The following changes were made recently to the vertical orange ribbon on the CMHSL webpage. If you have questions about the changes, please contact David Moody, IT Department Manager, at email@example.com.
1. The list title is now Top Resources rather than Databases.
2. A link to AccessMedicine has been added.
3. The link to Virgo has been moved up to the Top Resources section.
4. The header , Journals & Books, has replaced by dashes.
5. The link to ILLiad Interlibrary Loan has been removed from A link to ILL is still available in the Library at a Glance box under Services.
The Body in Motion
April 17 – August 2, 2015
Curated by the U.Va. Museums Internship Class under the guidance of M. Jordan Love, Academic Curator, The Fralin Museum of Art
Interns: Christopher Askew, Melissa Brashear, Sydney Collins, Brenna Darrouch, Sean Kim, Riley McCall, Esra Park, Kathryn Scully, Madeline Smith, Holly Zajur
U.Va.’s Museums Internship Class has been given the unique opportunity to curate an exhibition. After searching the Museum’s permanent collection, the class was drawn toward photographs of the body in motion.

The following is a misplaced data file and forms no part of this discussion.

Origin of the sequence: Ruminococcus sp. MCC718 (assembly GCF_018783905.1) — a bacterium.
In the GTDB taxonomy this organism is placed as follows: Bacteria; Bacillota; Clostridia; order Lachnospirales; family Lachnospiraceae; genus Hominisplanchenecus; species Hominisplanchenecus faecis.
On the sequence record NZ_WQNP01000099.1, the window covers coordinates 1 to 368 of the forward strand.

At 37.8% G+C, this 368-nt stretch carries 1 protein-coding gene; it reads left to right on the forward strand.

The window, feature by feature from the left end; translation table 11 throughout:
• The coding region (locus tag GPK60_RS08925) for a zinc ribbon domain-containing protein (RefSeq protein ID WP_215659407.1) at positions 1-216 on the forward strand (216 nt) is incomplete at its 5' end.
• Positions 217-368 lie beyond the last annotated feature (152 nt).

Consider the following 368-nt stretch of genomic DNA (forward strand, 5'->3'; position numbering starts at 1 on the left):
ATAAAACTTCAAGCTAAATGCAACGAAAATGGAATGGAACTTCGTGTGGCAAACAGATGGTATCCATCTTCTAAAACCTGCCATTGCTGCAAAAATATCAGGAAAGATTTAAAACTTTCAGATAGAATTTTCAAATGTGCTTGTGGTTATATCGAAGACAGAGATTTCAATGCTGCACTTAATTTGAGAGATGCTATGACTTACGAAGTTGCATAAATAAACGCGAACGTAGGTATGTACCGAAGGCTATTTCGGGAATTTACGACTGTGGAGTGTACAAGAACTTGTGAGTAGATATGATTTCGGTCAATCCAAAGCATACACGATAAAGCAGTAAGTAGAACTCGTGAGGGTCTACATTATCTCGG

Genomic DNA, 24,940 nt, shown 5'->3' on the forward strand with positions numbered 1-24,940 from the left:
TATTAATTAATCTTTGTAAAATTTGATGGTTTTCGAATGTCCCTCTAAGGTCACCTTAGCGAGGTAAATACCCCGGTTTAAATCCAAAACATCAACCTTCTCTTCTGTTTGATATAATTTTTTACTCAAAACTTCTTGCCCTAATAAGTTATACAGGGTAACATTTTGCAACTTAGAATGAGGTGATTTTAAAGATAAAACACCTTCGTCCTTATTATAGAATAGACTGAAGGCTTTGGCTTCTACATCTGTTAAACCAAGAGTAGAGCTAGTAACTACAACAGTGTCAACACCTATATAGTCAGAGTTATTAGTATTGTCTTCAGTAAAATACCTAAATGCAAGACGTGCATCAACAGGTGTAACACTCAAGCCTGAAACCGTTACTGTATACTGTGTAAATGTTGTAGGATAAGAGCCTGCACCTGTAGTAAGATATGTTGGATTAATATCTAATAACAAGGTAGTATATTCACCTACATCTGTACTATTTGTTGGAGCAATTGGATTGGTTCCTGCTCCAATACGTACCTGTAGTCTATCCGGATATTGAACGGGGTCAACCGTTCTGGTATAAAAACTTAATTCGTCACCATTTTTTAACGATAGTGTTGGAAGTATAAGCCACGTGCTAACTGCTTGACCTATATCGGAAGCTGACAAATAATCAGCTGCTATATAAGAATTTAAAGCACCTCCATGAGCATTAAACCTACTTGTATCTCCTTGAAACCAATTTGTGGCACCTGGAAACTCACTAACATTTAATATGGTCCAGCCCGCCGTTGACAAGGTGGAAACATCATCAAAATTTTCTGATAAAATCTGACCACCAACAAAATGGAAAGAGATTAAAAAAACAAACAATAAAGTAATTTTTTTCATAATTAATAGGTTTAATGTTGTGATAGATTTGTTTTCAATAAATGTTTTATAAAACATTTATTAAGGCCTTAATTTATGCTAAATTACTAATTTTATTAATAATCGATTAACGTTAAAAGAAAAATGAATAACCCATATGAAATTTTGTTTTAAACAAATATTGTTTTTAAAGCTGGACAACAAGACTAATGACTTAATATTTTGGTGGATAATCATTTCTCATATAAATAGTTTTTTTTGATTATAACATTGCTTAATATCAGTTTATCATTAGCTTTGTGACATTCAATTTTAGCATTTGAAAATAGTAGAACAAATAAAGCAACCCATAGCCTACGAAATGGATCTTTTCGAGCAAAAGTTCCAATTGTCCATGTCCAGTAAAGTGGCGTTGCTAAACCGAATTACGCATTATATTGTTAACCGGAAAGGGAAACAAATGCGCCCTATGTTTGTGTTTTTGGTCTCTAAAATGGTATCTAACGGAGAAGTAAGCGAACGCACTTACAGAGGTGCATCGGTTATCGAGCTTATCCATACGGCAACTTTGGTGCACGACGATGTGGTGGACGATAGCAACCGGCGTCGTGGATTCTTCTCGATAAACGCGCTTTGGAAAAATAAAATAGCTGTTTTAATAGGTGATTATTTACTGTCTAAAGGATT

Using twentieth-century photography, the exhibition explores the various ways in which the body expresses itself. Photography was the first medium to accurately capture the body in an instant of movement. Some of these images incorporate purposeful and organized dance, while others are more instinctive. Our culture’s interest in the action shot, especially when it comes to dance and sports, reflects our amazement with the capability of the human body. This exhibition highlights the extent to which people push the boundaries of their bodies. It encourages the contemplation of the body’s motion through the medium of photography.